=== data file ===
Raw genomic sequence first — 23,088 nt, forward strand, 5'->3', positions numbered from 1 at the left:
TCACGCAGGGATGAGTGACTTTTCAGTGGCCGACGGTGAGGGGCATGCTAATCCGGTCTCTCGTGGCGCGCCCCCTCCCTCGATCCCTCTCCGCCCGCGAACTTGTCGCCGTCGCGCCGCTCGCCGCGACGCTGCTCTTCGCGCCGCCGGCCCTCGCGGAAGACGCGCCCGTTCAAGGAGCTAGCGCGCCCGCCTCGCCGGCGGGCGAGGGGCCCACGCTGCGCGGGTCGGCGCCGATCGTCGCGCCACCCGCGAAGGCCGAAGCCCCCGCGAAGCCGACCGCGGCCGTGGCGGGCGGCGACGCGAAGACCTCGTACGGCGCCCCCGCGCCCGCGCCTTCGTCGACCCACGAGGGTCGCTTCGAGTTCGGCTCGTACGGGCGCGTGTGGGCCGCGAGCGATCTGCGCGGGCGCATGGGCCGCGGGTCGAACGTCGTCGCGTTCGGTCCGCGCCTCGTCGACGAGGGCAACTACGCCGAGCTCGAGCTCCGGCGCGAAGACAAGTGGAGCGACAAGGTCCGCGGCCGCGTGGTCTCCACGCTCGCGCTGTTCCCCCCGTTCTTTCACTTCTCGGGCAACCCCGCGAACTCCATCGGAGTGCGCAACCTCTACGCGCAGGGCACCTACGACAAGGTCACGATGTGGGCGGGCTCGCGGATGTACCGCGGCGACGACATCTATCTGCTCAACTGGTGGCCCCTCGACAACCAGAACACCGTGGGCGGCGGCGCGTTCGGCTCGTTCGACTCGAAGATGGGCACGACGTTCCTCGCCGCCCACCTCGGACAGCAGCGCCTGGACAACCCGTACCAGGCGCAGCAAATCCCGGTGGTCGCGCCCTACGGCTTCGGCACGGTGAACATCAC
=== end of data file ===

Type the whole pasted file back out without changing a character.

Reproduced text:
Raw genomic sequence first — 23,088 nt, forward strand, 5'->3', positions numbered from 1 at the left:
TCACGCAGGGATGAGTGACTTTTCAGTGGCCGACGGTGAGGGGCATGCTAATCCGGTCTCTCGTGGCGCGCCCCCTCCCTCGATCCCTCTCCGCCCGCGAACTTGTCGCCGTCGCGCCGCTCGCCGCGACGCTGCTCTTCGCGCCGCCGGCCCTCGCGGAAGACGCGCCCGTTCAAGGAGCTAGCGCGCCCGCCTCGCCGGCGGGCGAGGGGCCCACGCTGCGCGGGTCGGCGCCGATCGTCGCGCCACCCGCGAAGGCCGAAGCCCCCGCGAAGCCGACCGCGGCCGTGGCGGGCGGCGACGCGAAGACCTCGTACGGCGCCCCCGCGCCCGCGCCTTCGTCGACCCACGAGGGTCGCTTCGAGTTCGGCTCGTACGGGCGCGTGTGGGCCGCGAGCGATCTGCGCGGGCGCATGGGCCGCGGGTCGAACGTCGTCGCGTTCGGTCCGCGCCTCGTCGACGAGGGCAACTACGCCGAGCTCGAGCTCCGGCGCGAAGACAAGTGGAGCGACAAGGTCCGCGGCCGCGTGGTCTCCACGCTCGCGCTGTTCCCCCCGTTCTTTCACTTCTCGGGCAACCCCGCGAACTCCATCGGAGTGCGCAACCTCTACGCGCAGGGCACCTACGACAAGGTCACGATGTGGGCGGGCTCGCGGATGTACCGCGGCGACGACATCTATCTGCTCAACTGGTGGCCCCTCGACAACCAGAACACCGTGGGCGGCGGCGCGTTCGGCTCGTTCGACTCGAAGATGGGCACGACGTTCCTCGCCGCCCACCTCGGACAGCAGCGCCTGGACAACCCGTACCAGGCGCAGCAAATCCCGGTGGTCGCGCCCTACGGCTTCGGCACGGTGAACATCAC